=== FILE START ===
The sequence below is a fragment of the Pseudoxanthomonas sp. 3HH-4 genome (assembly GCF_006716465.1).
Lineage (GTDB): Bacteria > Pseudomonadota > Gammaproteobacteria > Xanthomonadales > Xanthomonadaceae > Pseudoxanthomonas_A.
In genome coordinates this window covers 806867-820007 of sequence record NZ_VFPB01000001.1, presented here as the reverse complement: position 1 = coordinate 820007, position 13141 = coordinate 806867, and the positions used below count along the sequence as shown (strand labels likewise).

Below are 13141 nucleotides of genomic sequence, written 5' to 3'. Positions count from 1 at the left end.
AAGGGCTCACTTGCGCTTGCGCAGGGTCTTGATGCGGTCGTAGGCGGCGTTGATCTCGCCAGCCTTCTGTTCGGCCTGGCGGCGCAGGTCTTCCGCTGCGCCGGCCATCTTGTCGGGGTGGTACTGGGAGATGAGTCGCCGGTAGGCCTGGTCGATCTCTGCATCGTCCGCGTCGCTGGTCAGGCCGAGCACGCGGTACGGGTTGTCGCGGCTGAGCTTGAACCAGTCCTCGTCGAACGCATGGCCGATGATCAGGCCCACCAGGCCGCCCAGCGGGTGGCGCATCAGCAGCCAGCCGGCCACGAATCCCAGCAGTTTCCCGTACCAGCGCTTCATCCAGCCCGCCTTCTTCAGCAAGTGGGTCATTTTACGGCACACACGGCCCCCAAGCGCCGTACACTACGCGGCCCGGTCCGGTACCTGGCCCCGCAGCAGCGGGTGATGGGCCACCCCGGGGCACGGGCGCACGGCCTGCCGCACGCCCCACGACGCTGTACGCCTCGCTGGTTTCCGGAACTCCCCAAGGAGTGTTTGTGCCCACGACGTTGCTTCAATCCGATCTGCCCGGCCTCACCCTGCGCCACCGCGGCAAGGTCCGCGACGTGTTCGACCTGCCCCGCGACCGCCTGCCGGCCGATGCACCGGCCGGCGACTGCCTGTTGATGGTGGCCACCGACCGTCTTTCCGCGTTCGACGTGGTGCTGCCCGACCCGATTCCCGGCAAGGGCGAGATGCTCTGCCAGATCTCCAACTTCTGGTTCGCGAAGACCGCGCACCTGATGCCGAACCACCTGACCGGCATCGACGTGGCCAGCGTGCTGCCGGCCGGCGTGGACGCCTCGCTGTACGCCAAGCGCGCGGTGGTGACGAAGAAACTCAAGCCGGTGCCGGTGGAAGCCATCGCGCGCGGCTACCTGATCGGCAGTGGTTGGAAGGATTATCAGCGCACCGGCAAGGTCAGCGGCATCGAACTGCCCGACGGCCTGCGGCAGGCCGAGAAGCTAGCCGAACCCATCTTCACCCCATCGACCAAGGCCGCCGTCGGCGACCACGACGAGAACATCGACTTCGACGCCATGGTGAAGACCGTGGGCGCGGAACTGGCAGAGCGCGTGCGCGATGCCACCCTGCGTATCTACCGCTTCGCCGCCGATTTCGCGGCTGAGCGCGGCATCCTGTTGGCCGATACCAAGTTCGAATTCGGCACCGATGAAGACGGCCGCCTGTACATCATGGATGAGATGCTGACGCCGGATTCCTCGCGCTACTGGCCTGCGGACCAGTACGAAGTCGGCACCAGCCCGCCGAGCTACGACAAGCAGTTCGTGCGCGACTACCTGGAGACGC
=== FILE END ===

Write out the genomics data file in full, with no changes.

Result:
The sequence below is a fragment of the Pseudoxanthomonas sp. 3HH-4 genome (assembly GCF_006716465.1).
Lineage (GTDB): Bacteria > Pseudomonadota > Gammaproteobacteria > Xanthomonadales > Xanthomonadaceae > Pseudoxanthomonas_A.
In genome coordinates this window covers 806867-820007 of sequence record NZ_VFPB01000001.1, presented here as the reverse complement: position 1 = coordinate 820007, position 13141 = coordinate 806867, and the positions used below count along the sequence as shown (strand labels likewise).

Below are 13141 nucleotides of genomic sequence, written 5' to 3'. Positions count from 1 at the left end.
AAGGGCTCACTTGCGCTTGCGCAGGGTCTTGATGCGGTCGTAGGCGGCGTTGATCTCGCCAGCCTTCTGTTCGGCCTGGCGGCGCAGGTCTTCCGCTGCGCCGGCCATCTTGTCGGGGTGGTACTGGGAGATGAGTCGCCGGTAGGCCTGGTCGATCTCTGCATCGTCCGCGTCGCTGGTCAGGCCGAGCACGCGGTACGGGTTGTCGCGGCTGAGCTTGAACCAGTCCTCGTCGAACGCATGGCCGATGATCAGGCCCACCAGGCCGCCCAGCGGGTGGCGCATCAGCAGCCAGCCGGCCACGAATCCCAGCAGTTTCCCGTACCAGCGCTTCATCCAGCCCGCCTTCTTCAGCAAGTGGGTCATTTTACGGCACACACGGCCCCCAAGCGCCGTACACTACGCGGCCCGGTCCGGTACCTGGCCCCGCAGCAGCGGGTGATGGGCCACCCCGGGGCACGGGCGCACGGCCTGCCGCACGCCCCACGACGCTGTACGCCTCGCTGGTTTCCGGAACTCCCCAAGGAGTGTTTGTGCCCACGACGTTGCTTCAATCCGATCTGCCCGGCCTCACCCTGCGCCACCGCGGCAAGGTCCGCGACGTGTTCGACCTGCCCCGCGACCGCCTGCCGGCCGATGCACCGGCCGGCGACTGCCTGTTGATGGTGGCCACCGACCGTCTTTCCGCGTTCGACGTGGTGCTGCCCGACCCGATTCCCGGCAAGGGCGAGATGCTCTGCCAGATCTCCAACTTCTGGTTCGCGAAGACCGCGCACCTGATGCCGAACCACCTGACCGGCATCGACGTGGCCAGCGTGCTGCCGGCCGGCGTGGACGCCTCGCTGTACGCCAAGCGCGCGGTGGTGACGAAGAAACTCAAGCCGGTGCCGGTGGAAGCCATCGCGCGCGGCTACCTGATCGGCAGTGGTTGGAAGGATTATCAGCGCACCGGCAAGGTCAGCGGCATCGAACTGCCCGACGGCCTGCGGCAGGCCGAGAAGCTAGCCGAACCCATCTTCACCCCATCGACCAAGGCCGCCGTCGGCGACCACGACGAGAACATCGACTTCGACGCCATGGTGAAGACCGTGGGCGCGGAACTGGCAGAGCGCGTGCGCGATGCCACCCTGCGTATCTACCGCTTCGCCGCCGATTTCGCGGCTGAGCGCGGCATCCTGTTGGCCGATACCAAGTTCGAATTCGGCACCGATGAAGACGGCCGCCTGTACATCATGGATGAGATGCTGACGCCGGATTCCTCGCGCTACTGGCCTGCGGACCAGTACGAAGTCGGCACCAGCCCGCCGAGCTACGACAAGCAGTTCGTGCGCGACTACCTGGAGACGC